Tuesday, June 26, 2012

Mcleodganj - Where all Come Together in Peace - My article published in TOI Jammu


My article about Mcleodganj, along with pictures by VJ Sharma, was recently published in TOI Jammu. Here's what I had written:

Mcleodganj, a small town about 10 kilometers from Dharamshala, isn’t anything like your typical hill station. Yes, there are mountains, temples, and even a quintessential waterfall, but one whiff of the air fragrant with the tantalizing aromas of fresh baking, Italian and Tibetan Cooking, and coffee, and a walk through the Buddhist artifacts-laden market are enough to transport you into another world altogether.   The fact that this town is also the residence of His Holiness the 14th Dalai Lama is palpable everywhere, from the narrow congested streets, receding into the heart of the town, to the Tsuglagkhang, Dalai Lama’s temple, towering over the town.

In this mesmerizing town, it is easy to chance upon sights and sounds that will make your heart burst with joy. At one corner, beautiful notes of the flute played by a tourist from another country may float through the air and make you feel one with the supreme power. While in another street, the more earthy sounds of tourists haggling with shopkeepers for the fair price of a Buddha statue that has conquered their hearts make you feel connected to the world we are bound to live in. But just when you are ready to head back towards the worldliness of Dharamshala, the sight of an old Tibetan lady, her back bent with age, walking slowly and turning the prayer wheels silently makes you want to stay on just for a little while more.

Besides Monasteries, eateries, and shops, Mcleodganj also holds close the Anglican Church of St. John in the Wilderness. Built in 1852, this magnificent building is nestled in the forest near Forsythganj and is surrounded by graves dating back more than a century. Reading the gravestones while walking around in the cemetery is enough to give goose bumps to even the bravest of the souls.

Summers in Mcleodganj are cool while winters are very cold with temperatures dipping below zero at times. The area records the second highest rainfall in the country. So it is better to carry an umbrella and waterproof shoes if you are planning to visit Mcleodganj. The town is accessible by air, by road, and by train so getting there isn’t too challenging. If you are looking to spend a day with yourself, trying to discover new things about yourself without having to cut yourself from the world, Mcleodganj is a place to visit. Go with an open heart, and you won’t be disappointed.

Tuesday, June 19, 2012

Barot - A time capsule (Article Published in TOI Jammu)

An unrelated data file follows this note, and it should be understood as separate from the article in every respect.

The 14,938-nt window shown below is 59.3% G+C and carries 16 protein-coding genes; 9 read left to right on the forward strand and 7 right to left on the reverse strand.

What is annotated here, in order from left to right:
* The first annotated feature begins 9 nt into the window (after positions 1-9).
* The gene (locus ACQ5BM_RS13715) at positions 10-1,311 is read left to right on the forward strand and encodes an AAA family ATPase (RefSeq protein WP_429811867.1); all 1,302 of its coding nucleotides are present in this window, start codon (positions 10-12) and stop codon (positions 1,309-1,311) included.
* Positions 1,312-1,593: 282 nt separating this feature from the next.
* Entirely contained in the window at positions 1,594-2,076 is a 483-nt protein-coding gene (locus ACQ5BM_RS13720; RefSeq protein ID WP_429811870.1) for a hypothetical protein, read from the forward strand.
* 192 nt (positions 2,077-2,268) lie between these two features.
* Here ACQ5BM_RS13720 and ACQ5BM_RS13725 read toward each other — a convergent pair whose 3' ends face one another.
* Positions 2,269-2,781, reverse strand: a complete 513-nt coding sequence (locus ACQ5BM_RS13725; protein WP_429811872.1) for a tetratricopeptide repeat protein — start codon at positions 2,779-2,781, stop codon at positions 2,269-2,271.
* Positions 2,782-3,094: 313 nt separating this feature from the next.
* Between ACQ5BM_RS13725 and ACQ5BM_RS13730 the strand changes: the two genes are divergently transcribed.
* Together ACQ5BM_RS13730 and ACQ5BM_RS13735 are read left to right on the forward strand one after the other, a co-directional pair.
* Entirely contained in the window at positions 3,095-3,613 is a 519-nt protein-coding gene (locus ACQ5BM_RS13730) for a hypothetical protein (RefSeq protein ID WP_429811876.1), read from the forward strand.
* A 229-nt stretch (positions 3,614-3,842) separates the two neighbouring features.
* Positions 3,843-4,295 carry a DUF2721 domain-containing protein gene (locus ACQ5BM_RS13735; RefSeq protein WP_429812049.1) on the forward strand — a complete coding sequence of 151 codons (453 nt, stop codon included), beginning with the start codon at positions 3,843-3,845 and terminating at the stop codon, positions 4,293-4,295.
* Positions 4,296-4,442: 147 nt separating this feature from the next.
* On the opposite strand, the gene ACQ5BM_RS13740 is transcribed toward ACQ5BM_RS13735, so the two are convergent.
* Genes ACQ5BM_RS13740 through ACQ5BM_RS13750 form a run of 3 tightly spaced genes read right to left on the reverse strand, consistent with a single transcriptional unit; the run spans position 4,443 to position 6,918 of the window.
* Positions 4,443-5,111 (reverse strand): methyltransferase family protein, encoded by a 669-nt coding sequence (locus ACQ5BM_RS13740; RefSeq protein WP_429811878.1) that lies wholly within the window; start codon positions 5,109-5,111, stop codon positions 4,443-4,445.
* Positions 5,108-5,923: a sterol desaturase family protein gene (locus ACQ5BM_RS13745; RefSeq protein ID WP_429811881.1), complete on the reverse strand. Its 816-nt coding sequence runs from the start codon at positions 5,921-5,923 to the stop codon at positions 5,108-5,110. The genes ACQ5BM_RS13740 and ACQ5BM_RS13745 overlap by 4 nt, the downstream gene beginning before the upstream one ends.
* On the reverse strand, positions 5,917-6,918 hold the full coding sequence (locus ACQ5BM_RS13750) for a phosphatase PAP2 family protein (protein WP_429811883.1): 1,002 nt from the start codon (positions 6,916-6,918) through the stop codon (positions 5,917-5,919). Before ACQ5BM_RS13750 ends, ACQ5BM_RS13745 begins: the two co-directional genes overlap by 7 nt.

Recently my article about Barot, a small town in Himachal Pradesh, was published in Times of India, Jammu. The pictures in the article were clicked by my friend VJ Sharma.
Here is the article:
Tucked away in the remote recesses of the Mandi District of Himachal Pradesh, lies the tiny town of Barot. To a large extent untouched by tourism, the town offers a peaceful getaway to travellers, away from the hustle-bustle of daily life. Surrounded by century-old, tall deodars, Barot is a time capsule and visiting Barot is like taking a peek into the bygone era when human beings still knew how to live in peace with their surroundings and with nature. The river Uhl runs through the town twisting its way amongst boulders and polishing pebbles till they glitter like silver and gold, and birds of all colours and sizes sing their various songs while flitting in and out of sight.
On the surface, Barot appears to be a sleepy village with women chasing hens and chicks to put them away for the night and folks dressed in traditional attire chatting away in the afternoon sun. But you just have to walk a few metres to come upon the Uhl Water Reservoir or the trout farm, which are not only symbols of progress but also underline the intertwining of a traditional way of life with modern thinking. Several homestays and guest houses offer affordable yet comfortable lodging and also provide you with a chance to interact with the ever-smiling and pleasant local people.
The town experiences very cold winters and often receives snowfall during the winter months. Days in summers are cool while the nights can get very cold so carrying light woolens even during peak summers is advisable. The road that connects Barot and Jogindernagar is more-or-less in  good condition with the exception of a few rough patches, but the route is very scenic, offering distraction from the bumpy ride. Even though Barot may not exactly be on the tourist circle or, for that matter, even easily accessible, but for those who want to let their hair down, the town is a good travel option.   
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